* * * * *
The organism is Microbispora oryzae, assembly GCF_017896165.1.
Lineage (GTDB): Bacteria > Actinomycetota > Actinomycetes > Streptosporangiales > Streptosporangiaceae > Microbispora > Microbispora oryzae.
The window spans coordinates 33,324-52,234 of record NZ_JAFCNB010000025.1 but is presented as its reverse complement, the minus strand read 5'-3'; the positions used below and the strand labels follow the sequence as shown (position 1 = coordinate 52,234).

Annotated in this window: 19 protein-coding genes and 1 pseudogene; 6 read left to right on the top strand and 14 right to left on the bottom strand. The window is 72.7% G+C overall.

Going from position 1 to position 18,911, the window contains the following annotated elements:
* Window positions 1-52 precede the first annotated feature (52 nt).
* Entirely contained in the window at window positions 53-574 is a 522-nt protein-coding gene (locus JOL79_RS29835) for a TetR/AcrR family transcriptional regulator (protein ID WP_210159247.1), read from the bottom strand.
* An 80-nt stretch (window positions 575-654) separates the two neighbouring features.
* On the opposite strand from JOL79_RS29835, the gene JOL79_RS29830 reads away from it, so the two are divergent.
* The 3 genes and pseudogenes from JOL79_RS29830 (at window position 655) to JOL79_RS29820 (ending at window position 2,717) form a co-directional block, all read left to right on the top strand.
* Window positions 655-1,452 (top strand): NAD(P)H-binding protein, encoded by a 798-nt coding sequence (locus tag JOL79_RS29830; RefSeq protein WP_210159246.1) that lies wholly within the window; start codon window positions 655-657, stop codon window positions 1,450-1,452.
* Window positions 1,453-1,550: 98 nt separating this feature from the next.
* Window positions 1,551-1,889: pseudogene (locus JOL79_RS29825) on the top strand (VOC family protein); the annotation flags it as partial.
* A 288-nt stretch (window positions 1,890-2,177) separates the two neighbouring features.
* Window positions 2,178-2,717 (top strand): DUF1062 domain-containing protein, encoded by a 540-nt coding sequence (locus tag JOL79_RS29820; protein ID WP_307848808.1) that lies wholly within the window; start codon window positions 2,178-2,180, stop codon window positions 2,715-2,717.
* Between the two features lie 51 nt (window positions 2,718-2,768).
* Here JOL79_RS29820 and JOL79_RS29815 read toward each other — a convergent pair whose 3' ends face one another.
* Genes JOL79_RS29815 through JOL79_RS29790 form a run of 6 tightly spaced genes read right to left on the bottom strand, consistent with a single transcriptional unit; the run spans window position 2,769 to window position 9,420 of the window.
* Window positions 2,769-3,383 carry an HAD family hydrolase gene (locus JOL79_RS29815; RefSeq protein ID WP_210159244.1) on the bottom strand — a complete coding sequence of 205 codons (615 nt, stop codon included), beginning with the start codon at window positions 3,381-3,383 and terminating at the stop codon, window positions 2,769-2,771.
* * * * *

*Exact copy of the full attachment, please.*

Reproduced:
The organism is Microbispora oryzae, assembly GCF_017896165.1.
Lineage (GTDB): Bacteria > Actinomycetota > Actinomycetes > Streptosporangiales > Streptosporangiaceae > Microbispora > Microbispora oryzae.
The window spans coordinates 33,324-52,234 of record NZ_JAFCNB010000025.1 but is presented as its reverse complement, the minus strand read 5'-3'; the positions used below and the strand labels follow the sequence as shown (position 1 = coordinate 52,234).

Annotated in this window: 19 protein-coding genes and 1 pseudogene; 6 read left to right on the top strand and 14 right to left on the bottom strand. The window is 72.7% G+C overall.

Going from position 1 to position 18,911, the window contains the following annotated elements:
* Window positions 1-52 precede the first annotated feature (52 nt).
* Entirely contained in the window at window positions 53-574 is a 522-nt protein-coding gene (locus JOL79_RS29835) for a TetR/AcrR family transcriptional regulator (protein ID WP_210159247.1), read from the bottom strand.
* An 80-nt stretch (window positions 575-654) separates the two neighbouring features.
* On the opposite strand from JOL79_RS29835, the gene JOL79_RS29830 reads away from it, so the two are divergent.
* The 3 genes and pseudogenes from JOL79_RS29830 (at window position 655) to JOL79_RS29820 (ending at window position 2,717) form a co-directional block, all read left to right on the top strand.
* Window positions 655-1,452 (top strand): NAD(P)H-binding protein, encoded by a 798-nt coding sequence (locus tag JOL79_RS29830; RefSeq protein WP_210159246.1) that lies wholly within the window; start codon window positions 655-657, stop codon window positions 1,450-1,452.
* Window positions 1,453-1,550: 98 nt separating this feature from the next.
* Window positions 1,551-1,889: pseudogene (locus JOL79_RS29825) on the top strand (VOC family protein); the annotation flags it as partial.
* A 288-nt stretch (window positions 1,890-2,177) separates the two neighbouring features.
* Window positions 2,178-2,717 (top strand): DUF1062 domain-containing protein, encoded by a 540-nt coding sequence (locus tag JOL79_RS29820; protein ID WP_307848808.1) that lies wholly within the window; start codon window positions 2,178-2,180, stop codon window positions 2,715-2,717.
* Between the two features lie 51 nt (window positions 2,718-2,768).
* Here JOL79_RS29820 and JOL79_RS29815 read toward each other — a convergent pair whose 3' ends face one another.
* Genes JOL79_RS29815 through JOL79_RS29790 form a run of 6 tightly spaced genes read right to left on the bottom strand, consistent with a single transcriptional unit; the run spans window position 2,769 to window position 9,420 of the window.
* Window positions 2,769-3,383 carry an HAD family hydrolase gene (locus JOL79_RS29815; RefSeq protein ID WP_210159244.1) on the bottom strand — a complete coding sequence of 205 codons (615 nt, stop codon included), beginning with the start codon at window positions 3,381-3,383 and terminating at the stop codon, window positions 2,769-2,771.